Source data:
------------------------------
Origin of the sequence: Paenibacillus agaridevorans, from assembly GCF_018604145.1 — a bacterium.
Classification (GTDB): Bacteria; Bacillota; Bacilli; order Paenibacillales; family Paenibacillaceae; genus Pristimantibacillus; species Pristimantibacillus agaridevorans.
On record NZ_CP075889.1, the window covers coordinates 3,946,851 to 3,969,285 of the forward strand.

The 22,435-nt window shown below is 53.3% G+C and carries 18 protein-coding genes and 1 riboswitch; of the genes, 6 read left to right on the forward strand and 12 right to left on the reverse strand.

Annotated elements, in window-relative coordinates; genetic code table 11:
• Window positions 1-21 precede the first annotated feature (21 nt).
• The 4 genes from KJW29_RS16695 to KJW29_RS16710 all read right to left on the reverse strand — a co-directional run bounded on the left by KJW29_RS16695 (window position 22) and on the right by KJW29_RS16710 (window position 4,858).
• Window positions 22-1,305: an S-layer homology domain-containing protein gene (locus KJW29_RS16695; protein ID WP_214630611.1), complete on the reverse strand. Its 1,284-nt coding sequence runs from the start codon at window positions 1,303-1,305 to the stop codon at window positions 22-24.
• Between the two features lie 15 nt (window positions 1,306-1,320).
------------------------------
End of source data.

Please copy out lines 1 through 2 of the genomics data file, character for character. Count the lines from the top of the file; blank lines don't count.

Origin of the sequence: Paenibacillus agaridevorans, from assembly GCF_018604145.1 — a bacterium.
Classification (GTDB): Bacteria; Bacillota; Bacilli; order Paenibacillales; family Paenibacillaceae; genus Pristimantibacillus; species Pristimantibacillus agaridevorans.